Coaches Stress Patience

Many people would like to see Randy Moss get the ball more often than he has lately, but coaches say using others more will eventually free up Moss.

Because of the style of defense employed by Tampa Bay coach Tony Dungy (keeping his secondary far enough back in order to prevent the opposing team from completing deep passing routes), the Vikings offense had a different look to it in the 20-16 win over the Bucs.

It was similar to the look it was forced to take on in the first two games, as well.

Partly because of the defensive protections, the usual downfield passes aimed mainly at Randy Moss or Cris Carter did not play a dominant role in the Vikings' attack. Instead, the majority of Daunte Culpepper's career-high 30 completions were caught either by fullback Jim Kleinsasser (eight), tailback Michael Bennett (six) or tight end Byron Chamberlain (four). Moss and Carter each caught five passes.

Two of Culpepper's completions did come on deep routes and both were key plays in Minnesota's scoring drives in the second half. Moss' 39-yard grab helped to set up a Gary Anderson field goal in the third quarter. Chamberlain's 37-yard catch-and-run led to Culpepper's 8-yard run for the winning touchdown.

Nonetheless, the question remains, have the Purple faithful witnessed a permanent change in the Vikings' go-deep offense or was it the usual case of "taking what the defense gives you?" According to Vikings coach Dennis Green and his staff it could turn out to be a little of both.

Said Green: "I'm hoping that's what we're going to look like. I really am. I think in conjunction with the running game … now, the running game has to improve. … But we said the tight end would play more of a role, and he has. I think if we do enough of that earlier (in the game), we can force some man coverage, we can make some plays and then, of course, people come in and know you can run and get the ball to the tight end and move the ball throwing to the backs. So you can get the coverage you want at the beginning of the ballgame, and that would be the idea."

Green clearly indicated that the improvement in the running game is expected to come from Kleinsasser and Bennett. The passing game has already seen a change, if not an improvement, with the addition of Chamberlain, who adds another deep threat to an offense that had been mainly provided by the Moss-Carter-Jake Reed trio of wideouts.

Chamberlain led all Vikings receivers with 16 catches in the first three games and ranked second to Moss in yards per catch at 13.8. Moss' average was 17.7. Kleinsasser and Bennett were second in number of catches with 13 each.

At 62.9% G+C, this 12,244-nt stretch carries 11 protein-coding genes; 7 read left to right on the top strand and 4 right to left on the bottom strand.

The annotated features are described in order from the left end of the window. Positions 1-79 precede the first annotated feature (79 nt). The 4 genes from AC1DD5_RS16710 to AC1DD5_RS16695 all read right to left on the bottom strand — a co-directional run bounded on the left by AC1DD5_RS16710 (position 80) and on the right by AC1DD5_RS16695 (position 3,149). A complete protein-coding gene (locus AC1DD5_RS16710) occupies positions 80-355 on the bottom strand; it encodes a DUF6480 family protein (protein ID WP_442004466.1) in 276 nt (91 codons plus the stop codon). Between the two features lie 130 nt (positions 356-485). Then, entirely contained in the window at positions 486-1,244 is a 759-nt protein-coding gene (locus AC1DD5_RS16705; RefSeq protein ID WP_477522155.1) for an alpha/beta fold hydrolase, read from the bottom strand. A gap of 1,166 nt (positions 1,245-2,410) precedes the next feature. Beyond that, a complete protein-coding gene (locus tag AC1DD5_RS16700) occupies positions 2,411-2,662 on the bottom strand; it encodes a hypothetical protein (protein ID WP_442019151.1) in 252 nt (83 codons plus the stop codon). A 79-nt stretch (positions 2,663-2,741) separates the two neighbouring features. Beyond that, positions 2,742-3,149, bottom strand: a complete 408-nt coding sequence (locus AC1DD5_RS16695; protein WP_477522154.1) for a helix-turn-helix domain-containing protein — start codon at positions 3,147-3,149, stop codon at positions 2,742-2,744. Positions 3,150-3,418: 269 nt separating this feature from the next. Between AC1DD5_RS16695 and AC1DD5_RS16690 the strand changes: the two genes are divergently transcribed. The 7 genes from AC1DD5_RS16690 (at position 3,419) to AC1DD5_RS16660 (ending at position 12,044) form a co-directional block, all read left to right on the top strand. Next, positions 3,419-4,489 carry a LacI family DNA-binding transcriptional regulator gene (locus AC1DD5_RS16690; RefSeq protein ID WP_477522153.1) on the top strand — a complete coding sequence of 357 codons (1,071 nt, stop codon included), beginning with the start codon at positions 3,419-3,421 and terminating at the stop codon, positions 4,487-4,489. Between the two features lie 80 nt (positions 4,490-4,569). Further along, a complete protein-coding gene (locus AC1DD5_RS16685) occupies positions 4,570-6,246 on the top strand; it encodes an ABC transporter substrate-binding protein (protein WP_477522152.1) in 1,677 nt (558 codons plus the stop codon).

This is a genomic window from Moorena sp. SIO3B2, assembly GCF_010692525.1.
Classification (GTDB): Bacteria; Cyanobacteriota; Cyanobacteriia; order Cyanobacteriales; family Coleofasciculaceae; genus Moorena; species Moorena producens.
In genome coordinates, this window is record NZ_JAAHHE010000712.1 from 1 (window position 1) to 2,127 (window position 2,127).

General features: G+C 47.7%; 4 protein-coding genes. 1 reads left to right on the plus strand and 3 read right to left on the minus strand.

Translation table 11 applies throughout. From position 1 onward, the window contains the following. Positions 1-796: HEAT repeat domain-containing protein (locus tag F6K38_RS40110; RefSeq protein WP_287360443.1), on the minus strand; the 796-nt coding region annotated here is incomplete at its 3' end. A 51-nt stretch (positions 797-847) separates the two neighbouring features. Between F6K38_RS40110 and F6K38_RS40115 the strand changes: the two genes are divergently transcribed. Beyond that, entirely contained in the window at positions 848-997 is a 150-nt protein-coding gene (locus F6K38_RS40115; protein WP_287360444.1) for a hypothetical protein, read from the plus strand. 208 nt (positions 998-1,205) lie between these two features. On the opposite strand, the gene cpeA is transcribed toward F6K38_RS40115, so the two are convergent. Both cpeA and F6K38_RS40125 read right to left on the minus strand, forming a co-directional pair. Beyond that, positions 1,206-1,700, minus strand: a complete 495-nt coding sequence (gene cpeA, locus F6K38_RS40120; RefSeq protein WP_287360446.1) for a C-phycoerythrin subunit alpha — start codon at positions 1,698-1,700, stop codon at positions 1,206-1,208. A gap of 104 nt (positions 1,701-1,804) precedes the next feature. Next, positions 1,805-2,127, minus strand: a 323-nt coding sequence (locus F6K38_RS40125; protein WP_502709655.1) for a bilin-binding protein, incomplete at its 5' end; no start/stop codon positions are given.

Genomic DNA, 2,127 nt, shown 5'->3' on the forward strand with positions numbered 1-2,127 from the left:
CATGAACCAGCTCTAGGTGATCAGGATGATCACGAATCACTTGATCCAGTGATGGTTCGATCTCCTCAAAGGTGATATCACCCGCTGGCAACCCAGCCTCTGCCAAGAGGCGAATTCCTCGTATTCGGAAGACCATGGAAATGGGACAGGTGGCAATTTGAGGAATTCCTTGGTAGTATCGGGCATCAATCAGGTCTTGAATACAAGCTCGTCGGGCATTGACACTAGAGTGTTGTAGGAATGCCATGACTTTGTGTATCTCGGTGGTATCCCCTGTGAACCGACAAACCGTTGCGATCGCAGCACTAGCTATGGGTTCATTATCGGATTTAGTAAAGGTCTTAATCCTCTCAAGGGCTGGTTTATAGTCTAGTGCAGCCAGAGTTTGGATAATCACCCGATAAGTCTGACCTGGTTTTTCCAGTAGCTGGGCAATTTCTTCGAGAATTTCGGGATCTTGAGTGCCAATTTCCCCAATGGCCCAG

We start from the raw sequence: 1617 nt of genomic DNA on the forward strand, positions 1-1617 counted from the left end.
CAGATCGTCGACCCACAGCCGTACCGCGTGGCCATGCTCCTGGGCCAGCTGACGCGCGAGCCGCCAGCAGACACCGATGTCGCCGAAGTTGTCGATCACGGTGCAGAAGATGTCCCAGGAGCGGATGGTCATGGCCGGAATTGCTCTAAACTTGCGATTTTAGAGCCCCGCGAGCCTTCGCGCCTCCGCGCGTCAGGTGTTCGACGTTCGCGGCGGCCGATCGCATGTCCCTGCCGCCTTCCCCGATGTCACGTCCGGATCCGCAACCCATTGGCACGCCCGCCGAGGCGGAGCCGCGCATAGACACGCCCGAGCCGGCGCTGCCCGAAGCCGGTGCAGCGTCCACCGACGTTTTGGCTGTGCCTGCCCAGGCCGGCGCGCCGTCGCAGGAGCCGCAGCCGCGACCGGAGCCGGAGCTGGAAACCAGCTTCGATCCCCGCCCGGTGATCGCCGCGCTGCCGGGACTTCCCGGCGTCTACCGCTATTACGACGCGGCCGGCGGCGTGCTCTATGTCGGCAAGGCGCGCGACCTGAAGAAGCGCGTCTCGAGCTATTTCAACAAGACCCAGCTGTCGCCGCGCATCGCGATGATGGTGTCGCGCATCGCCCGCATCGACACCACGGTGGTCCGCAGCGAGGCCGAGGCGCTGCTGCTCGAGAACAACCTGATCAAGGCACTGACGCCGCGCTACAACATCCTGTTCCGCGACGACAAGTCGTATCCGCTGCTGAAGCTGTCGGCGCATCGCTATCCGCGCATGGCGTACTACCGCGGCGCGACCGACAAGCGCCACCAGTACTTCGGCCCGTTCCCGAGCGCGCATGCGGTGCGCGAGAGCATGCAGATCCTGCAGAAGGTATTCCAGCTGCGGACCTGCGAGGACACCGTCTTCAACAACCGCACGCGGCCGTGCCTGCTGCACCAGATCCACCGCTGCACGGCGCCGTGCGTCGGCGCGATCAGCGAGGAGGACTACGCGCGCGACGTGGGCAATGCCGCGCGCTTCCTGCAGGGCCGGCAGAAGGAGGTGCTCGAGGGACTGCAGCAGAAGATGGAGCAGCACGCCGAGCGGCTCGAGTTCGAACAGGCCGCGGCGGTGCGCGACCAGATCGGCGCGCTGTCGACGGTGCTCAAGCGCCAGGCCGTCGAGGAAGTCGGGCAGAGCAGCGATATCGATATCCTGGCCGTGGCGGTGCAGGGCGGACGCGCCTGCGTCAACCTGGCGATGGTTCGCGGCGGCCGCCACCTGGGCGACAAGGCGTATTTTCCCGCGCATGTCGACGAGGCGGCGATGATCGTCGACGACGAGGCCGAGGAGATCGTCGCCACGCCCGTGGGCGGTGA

Vikings offensive coordinator Sherman Lewis doesn't guarantee that he will present the same type of attack against other opponents that was used against Tampa Bay, but he admits that the Vikings offense will consist of more than the go-deep patterns which were prevalent in the past.

"The tight end has been involved a lot already," Lewis pointed out. "In the first three games he's led us in receptions, so he's going to be an intricate part of the offense because he's quite a weapon working the middle of the field. As far as the backs catching the ball, I've always believed in getting the ball to the backs and taking the underneath coverage that they give you. Hopefully, we can continue to do that. But whether we'll get as many opportunities as we did (against Tampa Bay), I doubt it."

The reason?

"Well, because Tampa Bay is completely different than anybody else we play," Lewis said. "Their linebackers get so deep they force you to throw the ball underneath. So you've got to be patient and take the underneath stuff until they start coming up, and then you can throw behind them. But at the start of the game they're going to make you throw underneath and hope that you don't have the patience to stay with it." A situation which is designed to give the Bucs' secondary an opportunity for an interception because the pass is being forced deep into the coverage.

What, then, can we expect of the Vikings offense in the future? Will the role of the wideouts be diminished? "Not necessarily," Lewis replied. "If a team plays us the way Tampa Bay does, you can expect the backs to catch more passes. But if people play us with the conventional defenses the backs will get a few passes, but the wideouts will get most of 'em."

The no-force
rule applies

Vikings assistant coach Charlie Baggett is often portrayed as having the best assistant position in the NFL, coaching Moss and Carter, perhaps the most talented pair of wide receivers in the league, a fact which Baggett does not dispute. At the same time, he suggests that the Vikings' passing attack may be even more effective this year because of the addition of Chamberlain, along with the short-passing game involving the running backs.

"We really think that those guys are additional weapons in our offense," Baggett said. "We just have to get the ball to them (the tight ends and running backs) when the opportunity presents itself — when the defense gives it to us — instead of trying to force the ball to Randy all the time." VU

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